People with heart failure retain sodium and fluid, so restricting sodium (salt) in the diet is usually necessary. The level of sodium restrictionhigh_blood_pressure_dietvaries depending on the severity of the condition. Those with long-term heart failure with symptoms such as shortness of breath should aim to reduce their dietary intake of sodium to less than 2000 mg per day. If you suffer from heart failure you must do more than just "stay away from salt". You must check food labels for sodium content, select only foods with less than 400 mg per serving, and use herbs and other non salt seasonings when cooking.

Tips for cutting down sodium:

People who suffer from heart failure and those with high blood pressure should follow a low salt diet. Reducing sodium has been proved to be one of the best ways to lowering high blood pressure. Convenience foods, ready meats, and canned foods, as well as eating out frequently, all contribute to a higher sodium intake, so if you are following a low sodium diet read labels careful.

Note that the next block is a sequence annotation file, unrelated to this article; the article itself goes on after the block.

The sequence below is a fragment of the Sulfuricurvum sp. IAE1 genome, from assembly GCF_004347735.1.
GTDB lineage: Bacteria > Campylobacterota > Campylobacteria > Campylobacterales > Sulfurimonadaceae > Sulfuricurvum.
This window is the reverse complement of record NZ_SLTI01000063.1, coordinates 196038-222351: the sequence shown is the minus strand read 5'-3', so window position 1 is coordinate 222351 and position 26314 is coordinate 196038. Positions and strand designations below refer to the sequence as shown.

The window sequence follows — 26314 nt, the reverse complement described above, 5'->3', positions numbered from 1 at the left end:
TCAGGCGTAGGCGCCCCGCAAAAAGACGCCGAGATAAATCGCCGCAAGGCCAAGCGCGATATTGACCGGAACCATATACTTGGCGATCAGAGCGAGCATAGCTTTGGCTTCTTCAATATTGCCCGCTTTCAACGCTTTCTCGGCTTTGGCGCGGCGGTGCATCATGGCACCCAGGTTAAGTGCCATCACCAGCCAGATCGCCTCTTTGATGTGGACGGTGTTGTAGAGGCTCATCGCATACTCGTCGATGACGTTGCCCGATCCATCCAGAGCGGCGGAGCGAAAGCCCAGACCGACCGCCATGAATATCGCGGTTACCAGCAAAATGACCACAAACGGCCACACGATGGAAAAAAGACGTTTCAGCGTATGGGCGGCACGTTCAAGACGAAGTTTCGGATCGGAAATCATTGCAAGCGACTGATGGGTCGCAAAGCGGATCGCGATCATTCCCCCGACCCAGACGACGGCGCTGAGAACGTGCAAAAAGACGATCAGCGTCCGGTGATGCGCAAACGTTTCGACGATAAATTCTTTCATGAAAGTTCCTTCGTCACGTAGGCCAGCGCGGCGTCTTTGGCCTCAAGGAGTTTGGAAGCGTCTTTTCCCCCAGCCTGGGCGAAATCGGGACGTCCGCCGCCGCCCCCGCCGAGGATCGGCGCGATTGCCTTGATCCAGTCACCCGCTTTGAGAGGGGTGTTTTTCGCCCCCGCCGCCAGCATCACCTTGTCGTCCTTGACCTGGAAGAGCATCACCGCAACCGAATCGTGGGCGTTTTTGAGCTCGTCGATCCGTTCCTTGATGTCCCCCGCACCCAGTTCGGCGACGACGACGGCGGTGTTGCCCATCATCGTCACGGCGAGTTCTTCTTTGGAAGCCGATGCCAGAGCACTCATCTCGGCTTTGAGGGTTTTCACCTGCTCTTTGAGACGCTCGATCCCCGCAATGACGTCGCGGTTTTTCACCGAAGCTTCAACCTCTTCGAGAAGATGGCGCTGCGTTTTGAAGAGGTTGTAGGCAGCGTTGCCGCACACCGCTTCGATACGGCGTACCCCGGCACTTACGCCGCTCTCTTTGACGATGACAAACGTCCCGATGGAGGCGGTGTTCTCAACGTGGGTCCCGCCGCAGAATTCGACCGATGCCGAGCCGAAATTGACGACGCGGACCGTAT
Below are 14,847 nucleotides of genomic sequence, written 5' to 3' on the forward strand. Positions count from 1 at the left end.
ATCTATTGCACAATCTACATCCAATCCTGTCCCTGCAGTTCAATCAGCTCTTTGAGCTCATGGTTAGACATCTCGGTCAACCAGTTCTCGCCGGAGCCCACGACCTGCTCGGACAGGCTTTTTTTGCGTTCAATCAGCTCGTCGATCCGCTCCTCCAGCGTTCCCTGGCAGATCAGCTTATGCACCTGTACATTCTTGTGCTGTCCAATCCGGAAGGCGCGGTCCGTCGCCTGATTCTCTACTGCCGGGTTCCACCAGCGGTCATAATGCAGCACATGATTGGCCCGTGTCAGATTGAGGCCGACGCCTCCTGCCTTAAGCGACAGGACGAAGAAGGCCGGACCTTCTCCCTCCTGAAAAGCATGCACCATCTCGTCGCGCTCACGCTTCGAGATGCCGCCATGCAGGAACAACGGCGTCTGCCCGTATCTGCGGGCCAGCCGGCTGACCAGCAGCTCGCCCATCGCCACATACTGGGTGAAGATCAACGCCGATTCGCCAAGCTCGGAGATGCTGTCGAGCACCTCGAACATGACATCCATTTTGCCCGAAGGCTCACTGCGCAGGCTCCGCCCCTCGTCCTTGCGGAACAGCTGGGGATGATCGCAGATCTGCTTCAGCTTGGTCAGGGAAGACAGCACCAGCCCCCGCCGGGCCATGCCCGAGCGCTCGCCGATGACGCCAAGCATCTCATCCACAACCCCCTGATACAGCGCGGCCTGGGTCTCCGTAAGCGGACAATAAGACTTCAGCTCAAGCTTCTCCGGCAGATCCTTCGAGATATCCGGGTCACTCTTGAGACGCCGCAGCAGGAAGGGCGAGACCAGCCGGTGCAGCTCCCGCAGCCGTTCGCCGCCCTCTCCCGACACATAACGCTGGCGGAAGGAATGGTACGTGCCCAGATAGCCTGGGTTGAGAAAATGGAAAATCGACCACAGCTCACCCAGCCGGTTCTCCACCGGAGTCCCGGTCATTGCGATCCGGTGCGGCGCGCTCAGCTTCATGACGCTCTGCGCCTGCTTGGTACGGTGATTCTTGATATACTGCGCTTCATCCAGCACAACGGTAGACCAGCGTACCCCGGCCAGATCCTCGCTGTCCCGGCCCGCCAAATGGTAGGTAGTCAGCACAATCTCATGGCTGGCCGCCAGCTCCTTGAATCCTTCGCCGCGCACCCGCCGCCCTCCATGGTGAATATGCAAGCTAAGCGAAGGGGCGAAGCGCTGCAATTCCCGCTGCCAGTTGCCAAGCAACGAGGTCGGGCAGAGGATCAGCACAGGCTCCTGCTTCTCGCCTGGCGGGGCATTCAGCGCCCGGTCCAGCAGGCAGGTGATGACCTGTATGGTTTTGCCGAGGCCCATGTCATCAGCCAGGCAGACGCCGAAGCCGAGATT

- Avoid using salt at the table
- Use fresh or dried herbs and spices, such as cinnamon and cumin to flavour vegetables
- Buy fresh or frozen vegetables or those canned without last.
- Use soy source sparingly: 1tsp. contain about 1200 mg of sodium.
- Rinse canned foods, such as beans, to remove excess salt.
- Buy low or reduced sodium or no salt added versions of food.
- Choose breakfast cereals that are lower in sodium.

Maintain a healthy weight
It is important to maintain an adequate calorie intake to prevent weight loss. If you have already lost weight due to loss of appetite, you may need to take in more calories. Having small, frequent, nutrient-dense and high calorie meals may help you meat your caloric needs.